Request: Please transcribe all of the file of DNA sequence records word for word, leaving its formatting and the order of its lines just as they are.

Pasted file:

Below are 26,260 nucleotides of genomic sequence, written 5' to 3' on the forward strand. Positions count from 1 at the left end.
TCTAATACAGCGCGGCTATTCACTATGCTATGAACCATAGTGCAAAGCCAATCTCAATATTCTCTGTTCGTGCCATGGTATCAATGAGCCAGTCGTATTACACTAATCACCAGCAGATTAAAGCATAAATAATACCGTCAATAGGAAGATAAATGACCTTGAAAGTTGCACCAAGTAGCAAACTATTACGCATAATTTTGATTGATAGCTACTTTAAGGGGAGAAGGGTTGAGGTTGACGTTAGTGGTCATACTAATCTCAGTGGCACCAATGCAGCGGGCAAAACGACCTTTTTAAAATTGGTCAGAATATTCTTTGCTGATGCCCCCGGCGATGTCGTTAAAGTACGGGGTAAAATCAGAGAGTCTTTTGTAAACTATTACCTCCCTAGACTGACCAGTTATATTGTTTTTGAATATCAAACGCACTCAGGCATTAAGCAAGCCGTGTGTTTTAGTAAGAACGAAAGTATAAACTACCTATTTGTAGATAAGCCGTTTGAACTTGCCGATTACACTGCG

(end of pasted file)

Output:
Below are 26,260 nucleotides of genomic sequence, written 5' to 3' on the forward strand. Positions count from 1 at the left end.
TCTAATACAGCGCGGCTATTCACTATGCTATGAACCATAGTGCAAAGCCAATCTCAATATTCTCTGTTCGTGCCATGGTATCAATGAGCCAGTCGTATTACACTAATCACCAGCAGATTAAAGCATAAATAATACCGTCAATAGGAAGATAAATGACCTTGAAAGTTGCACCAAGTAGCAAACTATTACGCATAATTTTGATTGATAGCTACTTTAAGGGGAGAAGGGTTGAGGTTGACGTTAGTGGTCATACTAATCTCAGTGGCACCAATGCAGCGGGCAAAACGACCTTTTTAAAATTGGTCAGAATATTCTTTGCTGATGCCCCCGGCGATGTCGTTAAAGTACGGGGTAAAATCAGAGAGTCTTTTGTAAACTATTACCTCCCTAGACTGACCAGTTATATTGTTTTTGAATATCAAACGCACTCAGGCATTAAGCAAGCCGTGTGTTTTAGTAAGAACGAAAGTATAAACTACCTATTTGTAGATAAGCCGTTTGAACTTGCCGATTACACTGCG